Australia’s process to set the minimum wage could best be described as a brutal, polarising economic battle royale. But are the rules of engagement due for a change?
In a war of words, numbers, and PDF submissions, unions, industry heavyweights and interest groups face off each year over changes to the wage of Australia’s lowest paid workers.
In one corner, we have the unions, spearheaded by the Australian Council of Trade Unions. As you can guess, the ACTU always tries to push for the largest increase to the minimum wage, usually around the $30 per week mark.
The ACTU’s arch enemy is the Australian Chamber of Commerce and Industry, a group that represents the interest of employers and typically pushes for a $10 or less increase to the minimum wage. Some years they’ve recommended that it not be raised at all.
In the middle of this sits an umpire. In this latest rendition of the laws, it’s a panel of experts commissioned by Fair Work Australia to evaluate all of the submissions.
This group hears all the submissions, looks at the government’s budget forward estimates and economic reasoning and a month later makes a final call as to how the wage will be changed for that year. It usually comes into effect each July. More often than not, the decision falls somewhere between the ACTU’s and the ACCI’s recommendations. They then both complain to the press about the decision, and then around March the next year they file new submissions and the process starts all over again.
While the name of mediating group in the debate has changed a couple of times over the past decade, the role has essentially remained the same. But now, that may be about to change.
Treasurer Joe Hockey yesterday said that the latest decision to lift the minimum wage by $18.70 per week will undermine the government’s agenda to boost productivity and create more jobs.
His comments compound recommendations from the Commission of Audit that the government standardise the minimum wage to grow within one per cent of CPI for the next 10 years. If the decision is standardised, it will likely abolish the need for submissions or an inquiry. If it’s introduced, it will likely form part of any industrial relations reforms the government puts before parliament.
So, in anticipation of this debate, Business Spectator decided to take a look at the system being used to determine the minimum wage. Despite two major reforms of the system over in recent years, it’s always been tied to the idea of an annual inquiry. So we wanted to determine whether this process is fair to both parties.
We looked back at the ACTU and the ACCI’s recommendations and the umpire’s decisions over the past decade. You can see our results in the interactive chart below.
Looking at which recommendation was closest to the end result over the past decade, we found that it’s a perfect 50-50 split between the two parties. Some years the umpire erred closer towards ACCI’s recommendations, others it drifted towards the ACTU. Again, this is despite two major reforms of the system over this period.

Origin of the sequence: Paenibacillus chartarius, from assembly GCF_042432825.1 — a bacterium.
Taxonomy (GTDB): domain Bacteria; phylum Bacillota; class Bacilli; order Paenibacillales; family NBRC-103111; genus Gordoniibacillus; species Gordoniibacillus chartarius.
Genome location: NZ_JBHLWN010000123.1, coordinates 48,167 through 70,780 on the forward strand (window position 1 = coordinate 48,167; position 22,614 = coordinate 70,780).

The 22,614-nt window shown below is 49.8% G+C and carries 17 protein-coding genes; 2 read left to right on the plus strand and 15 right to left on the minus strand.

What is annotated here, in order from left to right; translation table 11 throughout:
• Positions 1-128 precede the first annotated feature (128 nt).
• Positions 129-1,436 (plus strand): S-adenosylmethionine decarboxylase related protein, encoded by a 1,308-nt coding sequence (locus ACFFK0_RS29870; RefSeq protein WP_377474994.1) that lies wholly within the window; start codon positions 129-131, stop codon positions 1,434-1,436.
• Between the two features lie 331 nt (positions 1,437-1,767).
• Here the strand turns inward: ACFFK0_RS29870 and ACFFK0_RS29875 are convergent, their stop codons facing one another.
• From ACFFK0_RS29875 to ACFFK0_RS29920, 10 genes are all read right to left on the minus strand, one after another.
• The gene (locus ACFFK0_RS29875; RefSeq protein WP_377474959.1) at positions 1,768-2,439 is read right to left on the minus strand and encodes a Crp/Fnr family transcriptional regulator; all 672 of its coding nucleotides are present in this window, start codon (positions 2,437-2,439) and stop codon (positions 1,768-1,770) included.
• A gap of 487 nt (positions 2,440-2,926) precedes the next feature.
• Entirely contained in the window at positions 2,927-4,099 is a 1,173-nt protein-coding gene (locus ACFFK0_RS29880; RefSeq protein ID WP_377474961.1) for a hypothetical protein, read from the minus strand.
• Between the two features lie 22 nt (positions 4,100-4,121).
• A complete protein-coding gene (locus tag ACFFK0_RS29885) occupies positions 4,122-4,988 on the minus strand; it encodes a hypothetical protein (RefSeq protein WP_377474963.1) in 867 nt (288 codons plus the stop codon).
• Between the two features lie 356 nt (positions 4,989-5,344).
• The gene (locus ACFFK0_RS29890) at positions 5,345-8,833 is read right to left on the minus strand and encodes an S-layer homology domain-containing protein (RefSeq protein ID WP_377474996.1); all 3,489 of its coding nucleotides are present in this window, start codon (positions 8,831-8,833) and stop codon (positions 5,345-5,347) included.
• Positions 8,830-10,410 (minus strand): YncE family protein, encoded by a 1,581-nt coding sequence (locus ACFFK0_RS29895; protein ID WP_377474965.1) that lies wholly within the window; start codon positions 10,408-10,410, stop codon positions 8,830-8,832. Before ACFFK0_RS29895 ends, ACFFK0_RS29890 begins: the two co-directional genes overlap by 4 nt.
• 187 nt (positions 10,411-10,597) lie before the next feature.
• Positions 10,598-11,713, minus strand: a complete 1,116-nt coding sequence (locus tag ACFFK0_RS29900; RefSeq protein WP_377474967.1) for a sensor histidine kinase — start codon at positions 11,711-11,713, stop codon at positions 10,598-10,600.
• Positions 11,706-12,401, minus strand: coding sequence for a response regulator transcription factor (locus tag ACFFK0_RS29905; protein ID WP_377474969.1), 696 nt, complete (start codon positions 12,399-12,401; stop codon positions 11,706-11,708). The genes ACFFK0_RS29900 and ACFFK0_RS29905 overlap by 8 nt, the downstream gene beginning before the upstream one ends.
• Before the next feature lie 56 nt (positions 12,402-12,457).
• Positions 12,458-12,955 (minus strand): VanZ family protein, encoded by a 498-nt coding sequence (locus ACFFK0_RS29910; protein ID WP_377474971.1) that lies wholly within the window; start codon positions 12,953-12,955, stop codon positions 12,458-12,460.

Some of ACCI’s recommendations over the years threw off this calculation. For instance, in light of a new system being introduced in 2006, ACCI decided that it would not offer a dollar figure recommendation. It followed through with this in 2007, but rethought its approach in more recent submissions. Also, in 2009 -- in light of the GFC -- the ACCI recommended no change to the wage. That year, the umpire agreed.
So, to dig a bit deeper, we put the question to the two groups. They argue that the decision isn’t fair every year, that it doesn’t side with them, but does their opinion change when looking at the process over a substantial period of time?
The ACCI and the ACTU both agree that the process can be improved. Though, the ACTU is happier with the current system than the ACCI.
Chief operating officer for the ACCI, John Osborn, warns that a decade overview may not be the best indicator of fairness.
“You need to be careful you’re not comparing apples with oranges,” he said.
“The system changed dramatically during that time from the Australian Fair Pay Commission to what is now the Fair Work Commission.”
“What we have seen most recently is a series of decisions that are far in excess of what business has warned employers can bear and beyond that will negatively impact on jobs.”
Surprise, surprise, the ACTU disagrees.
“The process under the Fair Work Commission is certainly fairer than the process under the Australian Fair Pay Commission that was in place from 2006 to 2009,” ACTU secretary Dave Oliver said.
“These include economic criteria, like productivity growth and profitability, but also relative living standards and the needs of the low paid. The current process is also more transparent, with open, public consultations and a chance for interested parties to respond to one another’s submissions.”
The ACTU also provided Business Spectator with this graph, which seems to indicate that in more recent years the decision from the umpire has largely fallen in the middle of the two parties’ suggestions.
So while we can’t come to an empirical conclusion as to whether the system is fair, one point is certain: you can’t say that the current system isn’t democratic.
Perhaps the most dangerous point about tying the minimum wage to CPI is that it also consequentially freezes the annual debate on the topic and stops the decision that gives it airtime in the public sphere every year.
One can only hope that the government at least considers this point while treading deeper into IR reform.
Putting politics and agendas aside, the public discourse and discussion about the minimum wage in Australia ultimately matters more than any annual dollar increase.
Got a question? Let us know in the comments below or contact the reporter @HarrisonPolites on Twitter.